November 20: The Transgender Day of Remembrance

LGBT activists and advocates: Today is the Transgender Day of Remembrance, a day observed annually around the world to honor transgender people who have been murdered because of discrimination and bigotry. Here you’ll find a list of events around the world where groups will be getting together to commemorate with candlelight vigils and other programs.

Several studies have found that transgender people face much greater rates of discrimination and violence than even their lesbian, gay, and bisexual peers. For example, according to one report from 2007:

The study also found that, because of entrenched social stigma, transgender people encounter pervasive violence and physical brutality from family members, community members and police. Widespread discrimination and violence often prevent transgender people from accessing shelters, foster care, Medicaid, public entitlements and social safety nets, which would enable them to survive without turning to illegal activities. As a result, transgender people are disproportionately poor, homeless, criminalized and imprisoned.

Some advocates say the Transgender Day of Remembrance is a way to fight back against these tragic statistics. A bit of basic history, courtesy of GLAAD:

From November 12-19 hundreds of individuals and organizations around the country participated in Transgender Awareness Week to help raise the visibility of transgender and gender non-conforming people, and address the issues these communities face… TDOR was started by transgender advocate Gwendolyn Ann Smith as a vigil to honor the memory of Rita Hester, a transgender woman who was killed in 1998.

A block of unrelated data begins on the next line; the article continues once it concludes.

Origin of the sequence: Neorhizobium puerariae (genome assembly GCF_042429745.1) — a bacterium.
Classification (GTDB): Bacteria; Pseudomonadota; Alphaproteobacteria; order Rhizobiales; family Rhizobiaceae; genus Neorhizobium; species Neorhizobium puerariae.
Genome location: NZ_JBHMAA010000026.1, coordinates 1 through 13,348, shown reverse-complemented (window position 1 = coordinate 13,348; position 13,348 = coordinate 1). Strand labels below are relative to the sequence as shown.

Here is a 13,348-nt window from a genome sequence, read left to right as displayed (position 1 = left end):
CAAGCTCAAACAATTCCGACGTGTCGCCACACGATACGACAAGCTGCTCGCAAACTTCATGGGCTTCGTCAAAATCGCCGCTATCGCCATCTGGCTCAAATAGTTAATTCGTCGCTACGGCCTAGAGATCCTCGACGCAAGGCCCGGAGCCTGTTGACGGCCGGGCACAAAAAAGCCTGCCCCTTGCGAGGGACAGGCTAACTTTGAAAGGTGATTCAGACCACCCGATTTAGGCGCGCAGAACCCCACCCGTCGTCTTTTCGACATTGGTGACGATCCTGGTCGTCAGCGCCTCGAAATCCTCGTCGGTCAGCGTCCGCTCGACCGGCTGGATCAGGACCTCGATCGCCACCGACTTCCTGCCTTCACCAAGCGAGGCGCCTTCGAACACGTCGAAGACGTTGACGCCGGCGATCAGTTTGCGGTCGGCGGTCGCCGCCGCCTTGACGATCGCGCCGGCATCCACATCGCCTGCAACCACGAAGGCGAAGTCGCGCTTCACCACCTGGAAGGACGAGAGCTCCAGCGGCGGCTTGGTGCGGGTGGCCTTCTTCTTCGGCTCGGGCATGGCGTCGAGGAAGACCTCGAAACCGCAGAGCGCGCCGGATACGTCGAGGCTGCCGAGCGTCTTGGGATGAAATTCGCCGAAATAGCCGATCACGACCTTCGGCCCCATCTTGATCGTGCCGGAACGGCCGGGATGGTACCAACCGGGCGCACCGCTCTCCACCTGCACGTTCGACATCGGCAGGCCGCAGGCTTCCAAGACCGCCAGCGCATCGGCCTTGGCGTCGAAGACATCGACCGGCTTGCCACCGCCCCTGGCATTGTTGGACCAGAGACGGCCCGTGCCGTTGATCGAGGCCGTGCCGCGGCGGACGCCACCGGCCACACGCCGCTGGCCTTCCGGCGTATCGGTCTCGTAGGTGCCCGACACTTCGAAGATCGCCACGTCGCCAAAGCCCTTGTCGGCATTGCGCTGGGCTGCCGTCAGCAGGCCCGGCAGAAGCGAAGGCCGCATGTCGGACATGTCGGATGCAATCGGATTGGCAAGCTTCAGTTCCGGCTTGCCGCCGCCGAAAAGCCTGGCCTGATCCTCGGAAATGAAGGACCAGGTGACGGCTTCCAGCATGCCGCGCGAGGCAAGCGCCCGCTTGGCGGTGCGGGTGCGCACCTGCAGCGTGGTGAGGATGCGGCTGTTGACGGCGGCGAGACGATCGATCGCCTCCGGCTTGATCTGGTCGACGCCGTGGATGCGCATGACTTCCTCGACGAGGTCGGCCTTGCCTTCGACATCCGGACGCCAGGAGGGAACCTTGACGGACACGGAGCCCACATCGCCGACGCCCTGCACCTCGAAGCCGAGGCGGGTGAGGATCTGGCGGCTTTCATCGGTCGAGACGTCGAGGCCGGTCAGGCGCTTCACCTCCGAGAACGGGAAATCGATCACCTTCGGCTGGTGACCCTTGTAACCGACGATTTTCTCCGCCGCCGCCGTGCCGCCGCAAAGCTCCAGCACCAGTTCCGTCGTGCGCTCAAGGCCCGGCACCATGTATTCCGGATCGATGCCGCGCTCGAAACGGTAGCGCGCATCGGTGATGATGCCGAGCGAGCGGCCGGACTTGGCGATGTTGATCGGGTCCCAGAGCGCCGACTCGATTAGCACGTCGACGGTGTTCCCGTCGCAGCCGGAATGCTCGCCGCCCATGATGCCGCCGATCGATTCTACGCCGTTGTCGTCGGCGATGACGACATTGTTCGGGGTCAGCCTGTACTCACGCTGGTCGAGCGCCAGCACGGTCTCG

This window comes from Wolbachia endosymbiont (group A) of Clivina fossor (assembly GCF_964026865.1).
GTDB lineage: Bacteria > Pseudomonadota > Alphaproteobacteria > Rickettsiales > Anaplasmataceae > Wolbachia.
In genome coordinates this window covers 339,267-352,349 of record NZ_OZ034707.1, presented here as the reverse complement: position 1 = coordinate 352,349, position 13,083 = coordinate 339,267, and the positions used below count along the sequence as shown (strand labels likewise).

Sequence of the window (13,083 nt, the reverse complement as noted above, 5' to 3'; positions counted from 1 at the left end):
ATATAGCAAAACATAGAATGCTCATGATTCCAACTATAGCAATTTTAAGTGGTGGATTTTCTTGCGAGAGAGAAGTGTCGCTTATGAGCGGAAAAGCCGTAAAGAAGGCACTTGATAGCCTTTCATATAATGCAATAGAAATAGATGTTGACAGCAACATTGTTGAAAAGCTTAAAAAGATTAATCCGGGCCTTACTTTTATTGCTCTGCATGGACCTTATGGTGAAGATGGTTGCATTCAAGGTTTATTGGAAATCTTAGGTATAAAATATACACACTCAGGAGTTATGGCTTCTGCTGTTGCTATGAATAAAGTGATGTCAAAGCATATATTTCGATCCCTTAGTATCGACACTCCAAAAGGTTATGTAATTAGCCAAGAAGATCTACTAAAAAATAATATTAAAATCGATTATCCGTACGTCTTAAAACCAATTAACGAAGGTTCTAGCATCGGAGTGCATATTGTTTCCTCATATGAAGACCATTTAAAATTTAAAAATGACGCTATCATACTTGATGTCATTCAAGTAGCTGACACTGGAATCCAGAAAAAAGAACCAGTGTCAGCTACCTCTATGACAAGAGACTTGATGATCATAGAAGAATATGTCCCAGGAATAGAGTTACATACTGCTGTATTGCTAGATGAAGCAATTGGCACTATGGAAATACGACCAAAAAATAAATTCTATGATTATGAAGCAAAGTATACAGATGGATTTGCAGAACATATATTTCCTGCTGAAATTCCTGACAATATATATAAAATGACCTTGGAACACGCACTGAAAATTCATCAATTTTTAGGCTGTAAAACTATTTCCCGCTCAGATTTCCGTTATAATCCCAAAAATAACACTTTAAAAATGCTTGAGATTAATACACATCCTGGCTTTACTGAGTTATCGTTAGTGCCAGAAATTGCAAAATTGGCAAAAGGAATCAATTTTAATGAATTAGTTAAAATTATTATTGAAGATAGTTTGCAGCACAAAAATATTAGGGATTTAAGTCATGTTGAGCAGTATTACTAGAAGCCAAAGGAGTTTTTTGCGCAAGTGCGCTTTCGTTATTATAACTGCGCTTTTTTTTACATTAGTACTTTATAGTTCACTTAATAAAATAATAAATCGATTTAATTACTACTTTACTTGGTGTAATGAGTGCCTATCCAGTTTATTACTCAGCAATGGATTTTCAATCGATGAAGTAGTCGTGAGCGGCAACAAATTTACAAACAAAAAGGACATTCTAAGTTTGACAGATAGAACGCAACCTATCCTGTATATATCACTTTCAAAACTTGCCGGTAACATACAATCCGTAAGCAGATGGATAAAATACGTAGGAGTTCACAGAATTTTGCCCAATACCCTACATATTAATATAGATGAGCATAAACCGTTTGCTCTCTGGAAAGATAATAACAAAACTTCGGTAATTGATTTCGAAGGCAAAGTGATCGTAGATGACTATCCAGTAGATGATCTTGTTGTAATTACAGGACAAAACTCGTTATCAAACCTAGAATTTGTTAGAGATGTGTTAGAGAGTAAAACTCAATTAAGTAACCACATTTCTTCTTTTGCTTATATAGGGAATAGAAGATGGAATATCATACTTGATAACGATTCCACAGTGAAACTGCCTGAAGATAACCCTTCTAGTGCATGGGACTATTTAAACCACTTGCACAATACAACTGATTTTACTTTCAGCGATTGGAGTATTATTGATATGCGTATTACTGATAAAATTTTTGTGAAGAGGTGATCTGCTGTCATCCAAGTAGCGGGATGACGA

Whether you’re transgender or not, or know a transgender person or not, I encourage you to take a minute today to think about this occasion. The Transgender Day of Remembrance is a meaningful, reflective day for millions of people, and the more people who know why we observe it, the closer we come to true equality.

About Camille Beredjick

Camille is a twentysomething working in the LGBT nonprofit industry. She runs an LGBT news blog at

  • Josh Hyde

    If anyone from Kansas City happens upon this blog post, you can join us tonight at the JC Nichols Fountain:

  • Jennifer

    Great post, Camille. Thank you.

  • Tainda

    I so wish I could go but I have family obligations tonight!  Light a candle for me!

  • Achron Timeless

    Well, I was holding off commenting on this one until I saw what everyone else had to say. Looks like the army of regular commenters didn’t say anything… and that unfortunately speaks volumes.

    Thanks for writing about it though Camille.

  • Kari Lynn

    Thanks for writing about this!

  • Cat MacKinnon

    not only do i read Friendly Atheist for the obvious reason, i’ve always appreciated the supported Hemant and the other FA contributors have show to the LGBT community (without ignoring the “T” part that, unfortunately, is often overlooked or outright ignored in queer media.)

    as a trans woman, an atheist and a human being, i’d just like to say thank you Camille!

  • Bilbo

    Naturally, anyone who doesn’t show up for the rally must be cis scum.

  • Achron Timeless

    Well that was pathetic. I’ve seen better reality twisting from 12 year old baptists. I’d give a more thorough response, but it’s hard to talk around all the words you’re trying to cram in my mouth.